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Unread 11-19-2012, 09:48 PM   #11
Williefb
Knows what a fatty is.
 
Join Date: 05-18-11
Location: Middle TN
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Quote:
Originally Posted by Terry The Toad View Post
This question pops up fairly frequently... this is a post I wrote (and saved for such occasions):

Ideally, you want to cook with hot coals. However, with a stick burner (at least with mine) - when you're cooking low and slow - you are gonna have to add a stick every 30-45 minutes or so.* Which means you will be cooking with coals and occasionally some flame.

I start my fire about an hour before I plan to put on meat. I load the firebox with a lot of wood and a little charcoal. I put on some lighter fluid and light it.

I leave all vents open and leave the firebox door open. After about 45 minutes, the fire should be roaring. That's when I close the firebox door. Wait about 10 minutes: the smoker will get HOT - 350 or so. That's when I put on the meat and turn the dampers to almost closed. It takes me about 10 minutes or so of fiddling with the cooking chamber door and dampers to get it to my desired temp (which is usually around 250.)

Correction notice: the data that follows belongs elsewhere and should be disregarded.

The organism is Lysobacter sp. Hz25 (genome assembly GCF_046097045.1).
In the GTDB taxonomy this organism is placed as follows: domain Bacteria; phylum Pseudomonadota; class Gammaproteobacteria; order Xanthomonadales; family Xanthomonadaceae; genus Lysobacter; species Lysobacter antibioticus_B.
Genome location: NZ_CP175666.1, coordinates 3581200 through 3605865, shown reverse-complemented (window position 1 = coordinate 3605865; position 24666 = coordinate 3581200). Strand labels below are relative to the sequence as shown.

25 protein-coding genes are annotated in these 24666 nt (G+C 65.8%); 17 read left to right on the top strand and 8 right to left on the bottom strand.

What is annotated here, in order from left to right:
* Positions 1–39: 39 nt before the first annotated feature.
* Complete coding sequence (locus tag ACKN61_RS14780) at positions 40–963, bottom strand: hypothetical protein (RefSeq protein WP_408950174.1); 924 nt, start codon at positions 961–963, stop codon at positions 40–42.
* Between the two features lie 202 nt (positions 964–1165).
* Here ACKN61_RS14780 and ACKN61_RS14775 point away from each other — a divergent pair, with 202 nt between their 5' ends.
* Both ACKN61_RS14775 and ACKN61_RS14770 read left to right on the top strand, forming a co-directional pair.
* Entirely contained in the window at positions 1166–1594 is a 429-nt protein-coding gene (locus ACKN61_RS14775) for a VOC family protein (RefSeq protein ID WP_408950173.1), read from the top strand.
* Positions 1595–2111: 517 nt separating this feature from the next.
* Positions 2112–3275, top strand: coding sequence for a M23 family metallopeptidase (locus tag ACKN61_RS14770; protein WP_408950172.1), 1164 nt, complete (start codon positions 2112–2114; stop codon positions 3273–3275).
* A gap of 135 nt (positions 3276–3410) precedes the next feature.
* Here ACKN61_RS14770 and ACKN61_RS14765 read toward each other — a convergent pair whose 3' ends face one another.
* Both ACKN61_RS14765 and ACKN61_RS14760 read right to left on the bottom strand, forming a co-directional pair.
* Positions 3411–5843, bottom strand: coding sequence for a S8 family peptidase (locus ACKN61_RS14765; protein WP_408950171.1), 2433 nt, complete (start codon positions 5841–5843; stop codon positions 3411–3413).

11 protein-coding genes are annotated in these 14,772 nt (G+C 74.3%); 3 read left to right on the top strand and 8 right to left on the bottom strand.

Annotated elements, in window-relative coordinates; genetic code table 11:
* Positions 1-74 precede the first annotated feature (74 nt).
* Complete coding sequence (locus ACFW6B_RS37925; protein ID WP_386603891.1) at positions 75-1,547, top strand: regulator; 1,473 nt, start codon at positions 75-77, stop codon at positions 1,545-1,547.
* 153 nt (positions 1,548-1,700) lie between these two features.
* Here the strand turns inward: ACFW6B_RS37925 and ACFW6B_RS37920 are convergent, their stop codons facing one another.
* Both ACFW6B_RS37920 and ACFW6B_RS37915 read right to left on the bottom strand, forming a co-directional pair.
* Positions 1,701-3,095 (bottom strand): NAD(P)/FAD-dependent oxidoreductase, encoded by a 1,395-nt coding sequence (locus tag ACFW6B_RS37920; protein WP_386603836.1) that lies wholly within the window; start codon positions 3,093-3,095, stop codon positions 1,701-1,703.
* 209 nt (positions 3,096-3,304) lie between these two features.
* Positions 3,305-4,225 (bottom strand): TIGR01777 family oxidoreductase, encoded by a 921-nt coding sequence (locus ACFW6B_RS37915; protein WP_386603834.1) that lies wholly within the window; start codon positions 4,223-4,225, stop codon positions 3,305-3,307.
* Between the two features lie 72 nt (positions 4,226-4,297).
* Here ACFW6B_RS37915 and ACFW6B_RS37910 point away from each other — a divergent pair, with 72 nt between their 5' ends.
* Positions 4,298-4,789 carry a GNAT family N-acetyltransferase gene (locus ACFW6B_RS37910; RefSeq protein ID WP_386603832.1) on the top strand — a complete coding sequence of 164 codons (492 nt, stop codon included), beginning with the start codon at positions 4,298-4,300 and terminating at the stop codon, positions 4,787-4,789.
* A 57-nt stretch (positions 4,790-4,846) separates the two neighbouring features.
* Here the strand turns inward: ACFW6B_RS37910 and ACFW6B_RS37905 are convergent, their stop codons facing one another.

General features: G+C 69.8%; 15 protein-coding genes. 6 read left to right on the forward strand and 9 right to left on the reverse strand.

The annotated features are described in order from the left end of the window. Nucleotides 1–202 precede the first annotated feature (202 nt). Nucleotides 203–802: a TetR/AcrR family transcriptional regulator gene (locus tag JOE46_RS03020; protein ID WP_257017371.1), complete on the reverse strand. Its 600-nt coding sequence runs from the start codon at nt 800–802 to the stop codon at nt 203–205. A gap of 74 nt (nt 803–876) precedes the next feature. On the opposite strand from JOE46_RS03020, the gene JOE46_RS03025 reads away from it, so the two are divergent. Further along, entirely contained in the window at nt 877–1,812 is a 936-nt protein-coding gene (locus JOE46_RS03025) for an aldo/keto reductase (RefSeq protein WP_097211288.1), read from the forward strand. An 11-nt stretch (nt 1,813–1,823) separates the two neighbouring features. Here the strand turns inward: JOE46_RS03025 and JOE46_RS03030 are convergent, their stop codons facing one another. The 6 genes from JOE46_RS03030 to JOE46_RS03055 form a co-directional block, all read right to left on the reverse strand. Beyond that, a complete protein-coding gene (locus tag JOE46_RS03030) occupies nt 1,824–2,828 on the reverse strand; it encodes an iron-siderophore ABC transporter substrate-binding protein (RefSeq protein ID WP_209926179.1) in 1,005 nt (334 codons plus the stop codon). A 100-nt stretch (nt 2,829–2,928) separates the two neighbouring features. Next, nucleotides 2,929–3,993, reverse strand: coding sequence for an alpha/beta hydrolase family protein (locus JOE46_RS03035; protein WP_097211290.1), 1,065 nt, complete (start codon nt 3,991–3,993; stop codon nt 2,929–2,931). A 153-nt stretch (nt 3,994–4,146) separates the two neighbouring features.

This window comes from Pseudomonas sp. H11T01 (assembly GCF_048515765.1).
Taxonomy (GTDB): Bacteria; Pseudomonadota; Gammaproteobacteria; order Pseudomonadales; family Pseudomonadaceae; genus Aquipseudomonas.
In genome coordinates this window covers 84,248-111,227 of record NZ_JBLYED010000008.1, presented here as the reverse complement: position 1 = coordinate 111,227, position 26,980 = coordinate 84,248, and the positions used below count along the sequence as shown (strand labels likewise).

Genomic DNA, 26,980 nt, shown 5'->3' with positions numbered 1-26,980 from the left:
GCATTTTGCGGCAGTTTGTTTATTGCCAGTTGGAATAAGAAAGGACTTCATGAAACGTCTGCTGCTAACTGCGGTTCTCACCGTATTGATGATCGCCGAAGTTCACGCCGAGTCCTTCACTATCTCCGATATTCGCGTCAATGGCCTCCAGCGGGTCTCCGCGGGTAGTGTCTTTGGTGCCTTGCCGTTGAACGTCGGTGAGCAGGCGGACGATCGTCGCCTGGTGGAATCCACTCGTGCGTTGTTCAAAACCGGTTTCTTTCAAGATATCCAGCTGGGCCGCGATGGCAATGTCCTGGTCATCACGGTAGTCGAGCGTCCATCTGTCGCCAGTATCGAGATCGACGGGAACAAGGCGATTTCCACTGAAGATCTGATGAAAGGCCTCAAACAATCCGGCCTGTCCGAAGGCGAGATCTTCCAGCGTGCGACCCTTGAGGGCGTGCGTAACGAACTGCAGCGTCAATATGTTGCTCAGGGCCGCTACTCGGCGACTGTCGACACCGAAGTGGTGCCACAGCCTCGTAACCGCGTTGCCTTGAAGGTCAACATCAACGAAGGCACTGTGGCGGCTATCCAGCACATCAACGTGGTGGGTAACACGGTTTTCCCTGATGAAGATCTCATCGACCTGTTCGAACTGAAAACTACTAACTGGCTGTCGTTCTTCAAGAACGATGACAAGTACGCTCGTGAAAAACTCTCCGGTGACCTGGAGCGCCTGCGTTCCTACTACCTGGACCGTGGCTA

When you add more wood, you need to give it some air so the split will catch fire (Otherwise it will smoke too much.) Yes, the temp usually jumps a bit then. So, I mind the doors and dampers for a little while until things settle again.

A stickburner is more work. But, I like my results (and so do most of the people I have fed.)

* Lately I've been adding really small splits (hardly bigger than kindling) about every 20-30 minutes. It requires a little more monitoring, but the temps don't jump so much doing it that way. It also minimizes the white smoke.
That sir is a great tutorial. Just like a wood stove, you really don't get the good heat until you get a good big bed of coals. I got it.
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